Chapter 19 in my novel of a Vestal Virgin in Ancient Rome and her friendship with Julius Caesar.
From the room where I had been re-named, we passed through one gloomy corridor and chamber after another, lighting our own way. Occasionally I saw lamps set in niches cut into the rock, but none of these were lit. I soon became disoriented, though Anna and Cerberus seemed to know the way.
“What is this place? I thought it was an underground part of one of the Goddess’ sanctuaries, but it is far larger than I expected.”
“This is Roma alia,” said Anna, pronouncing it like one word, Romalia: Other-Roma. “We live beneath Roma. We only visit the city when we must, and we do not answer to its laws.”
“Is everyone here a fugitive?” This was an unsettling thought. To me, fugitives were escaped slaves and criminals. I reminded myself that now I too had fled the laws of Roma.
“We do not welcome all fugitives, even if their cause is just. To do so would draw the attention of the Roman authorities and put Romalia in danger.”
“Why did you come to my aid, then?” If the fact of my rescue were discovered, that piece of news would certainly draw attention. I thought of Caesar and shivered.
“We had a good reason, but it is not for me to tell.” The tunnel was getting deeper now, and I could tell that we were walking downhill. Soon we arrived at an aperture cut into the tufa, like a small window at waist height. Below the window, a kind of platform or shelf was built from rubble. Cerberus leapt onto this and sniffed the air. He noticed a difference where I could detect none.
I leaned over and peered up the rounded shaft. Far above us, there was a tiny half-circle of light. Looking down, I saw that the shaft went deeper still.
“Roma has hundreds of wells and well-shafts,” explained Anna, “but many are no longer used, since the aqueducts were built. Even now, most of that water goes to the rich parts of the city. In the places without fountains and baths, people still use these old wells. The shafts, both used and disused, bring us air. Our job today is to check all the large down-shafts in this region of Romalia and note any that need maintenance.”
“This region of Romalia? Just how big is it?” Anna smiled, and before she could speak, I said “I know! It’s not for you to tell. But what’s the purpose of this platform?” I gestured to Cerberus’ perch.
“We build fires in these lower tunnels to draw air downward, like the one you saw when you met Thana. They bring sweet air, and help create updrafts for other shafts, to vent the smoke for our smaller cooking fires.”
“Where do you get your charcoal and lamp oil?”
“In the markets of Roma, like everyone else. That’s called city duty, but you won’t have an assignment like that any time soon.” Anna beckoned, Cerberus hopped down, his tail wagging, and we continued on our way. Once we passed two other women leading a mule. All were laden with knotted string bags full of vegetables. Anna greeted the women by name and introduced me as Lucia. They nodded politely to me, but didn’t ask questions.
“Who built all these tunnels, and why doesn’t everyone in Roma know about them?” I had lived in Roma my whole life, completely unaware of the existence of this subterranean network. To be sure, my experience was limited, but surely others knew.
“The well shafts were first dug at the time of the Tuscan kings, Servius Tullius and the Tarquins. The kings built the Great Sewer, too. Then the Romans began to quarry the tufa for temples and the foundations of houses. They used fire to draw sweet air to the deepest parts of the quarries. Their slaves tunneled under the city for centuries, and created this network. Some parts go very deep. But when Roma grew successful and powerful, nobody wanted to build with tufa, because it is soft and rough and ugly. So they brought in smoother and harder rocks from elsewhere, just as they bring in water. The tunnels were abandoned and forgotten.”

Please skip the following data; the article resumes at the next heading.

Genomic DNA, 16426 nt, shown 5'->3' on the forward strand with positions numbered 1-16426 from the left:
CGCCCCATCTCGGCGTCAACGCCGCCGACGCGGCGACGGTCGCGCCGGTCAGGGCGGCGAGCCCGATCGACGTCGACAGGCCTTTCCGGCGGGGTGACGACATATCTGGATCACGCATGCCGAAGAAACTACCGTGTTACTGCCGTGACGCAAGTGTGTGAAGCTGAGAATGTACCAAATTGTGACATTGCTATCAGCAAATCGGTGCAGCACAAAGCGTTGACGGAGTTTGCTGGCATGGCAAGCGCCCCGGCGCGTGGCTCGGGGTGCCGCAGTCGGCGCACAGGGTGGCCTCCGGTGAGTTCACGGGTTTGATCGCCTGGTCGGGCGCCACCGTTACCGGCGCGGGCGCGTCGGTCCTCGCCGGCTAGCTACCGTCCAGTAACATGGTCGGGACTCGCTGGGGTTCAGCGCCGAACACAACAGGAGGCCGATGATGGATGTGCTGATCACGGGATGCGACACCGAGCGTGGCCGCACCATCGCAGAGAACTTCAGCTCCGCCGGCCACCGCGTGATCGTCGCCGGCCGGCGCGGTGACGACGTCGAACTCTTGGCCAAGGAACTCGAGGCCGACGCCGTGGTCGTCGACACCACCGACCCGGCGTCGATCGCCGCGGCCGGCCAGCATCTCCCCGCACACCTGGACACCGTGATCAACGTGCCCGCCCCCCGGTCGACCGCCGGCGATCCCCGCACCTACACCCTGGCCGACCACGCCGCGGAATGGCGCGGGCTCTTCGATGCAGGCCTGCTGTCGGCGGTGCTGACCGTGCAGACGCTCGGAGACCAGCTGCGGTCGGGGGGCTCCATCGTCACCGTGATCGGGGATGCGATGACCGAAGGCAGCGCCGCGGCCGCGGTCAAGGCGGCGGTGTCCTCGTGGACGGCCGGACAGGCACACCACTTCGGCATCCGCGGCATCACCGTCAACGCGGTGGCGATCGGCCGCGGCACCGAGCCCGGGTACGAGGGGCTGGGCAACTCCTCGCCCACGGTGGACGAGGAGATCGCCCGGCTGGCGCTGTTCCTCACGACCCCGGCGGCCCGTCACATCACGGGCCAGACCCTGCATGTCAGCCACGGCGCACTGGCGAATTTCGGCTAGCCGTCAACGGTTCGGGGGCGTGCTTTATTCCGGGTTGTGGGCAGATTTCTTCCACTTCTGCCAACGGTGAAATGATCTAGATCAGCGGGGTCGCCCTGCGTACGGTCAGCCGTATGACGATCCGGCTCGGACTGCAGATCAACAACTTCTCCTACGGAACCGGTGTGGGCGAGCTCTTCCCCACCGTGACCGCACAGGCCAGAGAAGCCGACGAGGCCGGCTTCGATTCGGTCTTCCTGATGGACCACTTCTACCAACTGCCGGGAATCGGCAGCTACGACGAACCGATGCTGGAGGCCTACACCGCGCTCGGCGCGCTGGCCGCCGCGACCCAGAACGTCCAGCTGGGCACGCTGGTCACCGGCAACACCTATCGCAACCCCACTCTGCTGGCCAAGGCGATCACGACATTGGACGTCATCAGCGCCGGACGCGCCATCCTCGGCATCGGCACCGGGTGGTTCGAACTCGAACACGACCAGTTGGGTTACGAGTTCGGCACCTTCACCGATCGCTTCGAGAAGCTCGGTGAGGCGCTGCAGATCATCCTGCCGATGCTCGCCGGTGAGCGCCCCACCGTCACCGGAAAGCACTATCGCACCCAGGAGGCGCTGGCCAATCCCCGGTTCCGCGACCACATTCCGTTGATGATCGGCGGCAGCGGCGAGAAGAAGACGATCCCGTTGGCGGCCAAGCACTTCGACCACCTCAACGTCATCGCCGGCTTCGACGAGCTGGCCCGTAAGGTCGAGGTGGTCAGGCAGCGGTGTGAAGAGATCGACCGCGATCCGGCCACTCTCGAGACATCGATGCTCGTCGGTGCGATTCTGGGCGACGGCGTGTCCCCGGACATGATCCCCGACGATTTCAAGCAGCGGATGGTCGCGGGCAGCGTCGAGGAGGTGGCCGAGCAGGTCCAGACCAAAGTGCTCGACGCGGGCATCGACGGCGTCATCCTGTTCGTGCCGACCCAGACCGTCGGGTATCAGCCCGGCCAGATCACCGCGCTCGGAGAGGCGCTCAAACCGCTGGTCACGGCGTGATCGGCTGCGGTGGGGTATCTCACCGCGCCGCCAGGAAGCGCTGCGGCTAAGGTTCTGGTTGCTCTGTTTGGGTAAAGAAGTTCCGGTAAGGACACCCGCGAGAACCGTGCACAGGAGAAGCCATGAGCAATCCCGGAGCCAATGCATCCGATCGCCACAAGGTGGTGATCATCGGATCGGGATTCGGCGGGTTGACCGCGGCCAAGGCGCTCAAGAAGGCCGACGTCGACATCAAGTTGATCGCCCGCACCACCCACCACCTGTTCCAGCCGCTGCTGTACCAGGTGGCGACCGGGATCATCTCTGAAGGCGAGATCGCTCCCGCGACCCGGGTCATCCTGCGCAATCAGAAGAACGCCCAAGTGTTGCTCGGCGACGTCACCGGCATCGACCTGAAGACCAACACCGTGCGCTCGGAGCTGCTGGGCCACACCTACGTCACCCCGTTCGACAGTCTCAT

“Even by the aediles? Don’t they supervise the drains and sewers?”
“Yes, but they only investigate when something goes wrong. In the past, the aediles came down here a few times, but they found no one. We retreated to other regions, and we didn’t leave many clues behind. Besides, the aediles these days have no time to worry about dark tunnels. They’re too busy organizing gladiatorial games and food distributions so they can get elected as praetors.” At this, a warm blush rose in my face, as though I was the one answerable for Caesar’s games and his ambition.
“So no one up there knows about you—about us, I mean?”
Anna considered this. “Very few. One of the mottoes of Romalia is ‘Trust no upsider.’ So we take turns doing city duty. We own a few houses in the city and we come and go through the cellars.”
So far, the only people I had met in Romalia were women. I had assumed that these women belonged to some sort of female priesthood, like the Vestals. But in Roma, only a Vestal could buy or sell real estate without a man’s consent—a father, a husband, or an appointed guardian.
“Who acts as your guardian?” I wondered aloud.
“Nobody. We are free women; none of us has a guardian here,” she explained. “It is not difficult to do business in Roma, especially when the property is modest and the owners eager to sell. They don’t ask inconvenient questions about guardians if we offer a fake name and the price is right—and the money ready to hand.”
Once again, this gave me much to think about. Though their clothing suggested otherwise, these women had money. And they exercised many of the same freedoms as Vestals, but without the careful supervision of the Pontifex Maximus, or any other man. “Then… are there no men, in Romalia?”
“Not even one,” said Anna, and grinned. “Unless you count Cerberus here. Isn’t that right, little man?” The dog turned his head and gave a glad bark.
Copyright 2020 by Linnet Moss